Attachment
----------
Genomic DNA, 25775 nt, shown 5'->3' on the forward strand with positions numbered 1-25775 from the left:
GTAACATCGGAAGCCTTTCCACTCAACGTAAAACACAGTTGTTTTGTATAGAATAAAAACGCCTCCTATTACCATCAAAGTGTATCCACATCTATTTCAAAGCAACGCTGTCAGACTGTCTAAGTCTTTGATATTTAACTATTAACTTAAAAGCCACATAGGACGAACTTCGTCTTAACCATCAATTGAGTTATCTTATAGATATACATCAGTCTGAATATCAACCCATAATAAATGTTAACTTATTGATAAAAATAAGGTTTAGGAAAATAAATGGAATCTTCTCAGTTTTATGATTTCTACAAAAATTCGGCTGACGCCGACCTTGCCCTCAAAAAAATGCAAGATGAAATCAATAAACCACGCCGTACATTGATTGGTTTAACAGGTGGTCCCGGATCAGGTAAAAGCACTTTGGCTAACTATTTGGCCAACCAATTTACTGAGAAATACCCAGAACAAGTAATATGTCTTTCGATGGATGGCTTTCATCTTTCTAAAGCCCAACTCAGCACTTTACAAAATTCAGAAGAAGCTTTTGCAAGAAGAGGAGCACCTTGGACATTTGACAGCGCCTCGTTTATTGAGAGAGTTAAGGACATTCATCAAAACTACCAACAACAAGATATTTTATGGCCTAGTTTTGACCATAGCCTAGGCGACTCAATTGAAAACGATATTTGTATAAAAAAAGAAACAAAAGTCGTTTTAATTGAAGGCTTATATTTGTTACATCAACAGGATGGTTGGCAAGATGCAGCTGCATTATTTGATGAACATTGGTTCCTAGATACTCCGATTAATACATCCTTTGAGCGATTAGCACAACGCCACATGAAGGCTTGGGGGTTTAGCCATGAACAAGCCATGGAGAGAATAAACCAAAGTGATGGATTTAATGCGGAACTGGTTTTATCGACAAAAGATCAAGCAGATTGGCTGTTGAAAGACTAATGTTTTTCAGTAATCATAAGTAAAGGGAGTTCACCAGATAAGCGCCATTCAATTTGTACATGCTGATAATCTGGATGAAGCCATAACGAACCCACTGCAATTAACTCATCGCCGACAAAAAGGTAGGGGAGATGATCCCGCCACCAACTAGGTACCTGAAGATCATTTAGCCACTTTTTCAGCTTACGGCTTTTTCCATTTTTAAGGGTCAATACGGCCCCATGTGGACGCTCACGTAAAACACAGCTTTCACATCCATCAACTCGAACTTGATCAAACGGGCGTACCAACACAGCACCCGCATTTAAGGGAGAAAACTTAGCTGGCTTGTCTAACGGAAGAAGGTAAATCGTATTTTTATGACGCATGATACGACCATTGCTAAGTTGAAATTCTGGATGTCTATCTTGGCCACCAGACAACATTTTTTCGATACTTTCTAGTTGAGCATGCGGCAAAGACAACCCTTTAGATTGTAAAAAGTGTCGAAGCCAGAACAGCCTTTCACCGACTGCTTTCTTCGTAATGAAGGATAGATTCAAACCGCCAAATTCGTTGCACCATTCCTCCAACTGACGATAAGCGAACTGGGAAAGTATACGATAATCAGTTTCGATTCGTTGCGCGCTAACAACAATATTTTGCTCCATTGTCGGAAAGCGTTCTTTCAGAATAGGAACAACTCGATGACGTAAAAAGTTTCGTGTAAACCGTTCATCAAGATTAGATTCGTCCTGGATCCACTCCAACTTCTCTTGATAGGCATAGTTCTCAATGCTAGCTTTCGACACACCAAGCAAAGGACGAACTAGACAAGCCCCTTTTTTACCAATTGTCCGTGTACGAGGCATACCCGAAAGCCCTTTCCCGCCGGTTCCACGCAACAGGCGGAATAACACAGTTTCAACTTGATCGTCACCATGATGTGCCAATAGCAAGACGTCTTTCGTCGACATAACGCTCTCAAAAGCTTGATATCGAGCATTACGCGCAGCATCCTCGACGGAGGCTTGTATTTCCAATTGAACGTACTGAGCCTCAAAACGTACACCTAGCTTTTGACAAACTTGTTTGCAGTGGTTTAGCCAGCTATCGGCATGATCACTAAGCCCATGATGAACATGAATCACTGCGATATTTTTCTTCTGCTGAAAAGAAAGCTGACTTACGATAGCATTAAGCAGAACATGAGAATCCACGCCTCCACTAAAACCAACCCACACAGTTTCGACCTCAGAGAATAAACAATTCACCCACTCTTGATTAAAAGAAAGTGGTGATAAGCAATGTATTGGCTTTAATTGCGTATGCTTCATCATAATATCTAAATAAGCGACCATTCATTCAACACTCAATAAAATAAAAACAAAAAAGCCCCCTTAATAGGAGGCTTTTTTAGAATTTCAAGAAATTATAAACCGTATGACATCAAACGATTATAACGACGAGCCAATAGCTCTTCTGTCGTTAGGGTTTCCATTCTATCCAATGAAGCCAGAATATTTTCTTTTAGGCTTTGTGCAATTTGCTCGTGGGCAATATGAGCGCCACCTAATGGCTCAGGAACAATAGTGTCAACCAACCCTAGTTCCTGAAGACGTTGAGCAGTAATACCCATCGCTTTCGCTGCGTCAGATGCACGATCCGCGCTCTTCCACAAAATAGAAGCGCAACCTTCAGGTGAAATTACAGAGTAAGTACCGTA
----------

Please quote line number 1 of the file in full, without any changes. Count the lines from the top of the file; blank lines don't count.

Genomic DNA, 25775 nt, shown 5'->3' on the forward strand with positions numbered 1-25775 from the left: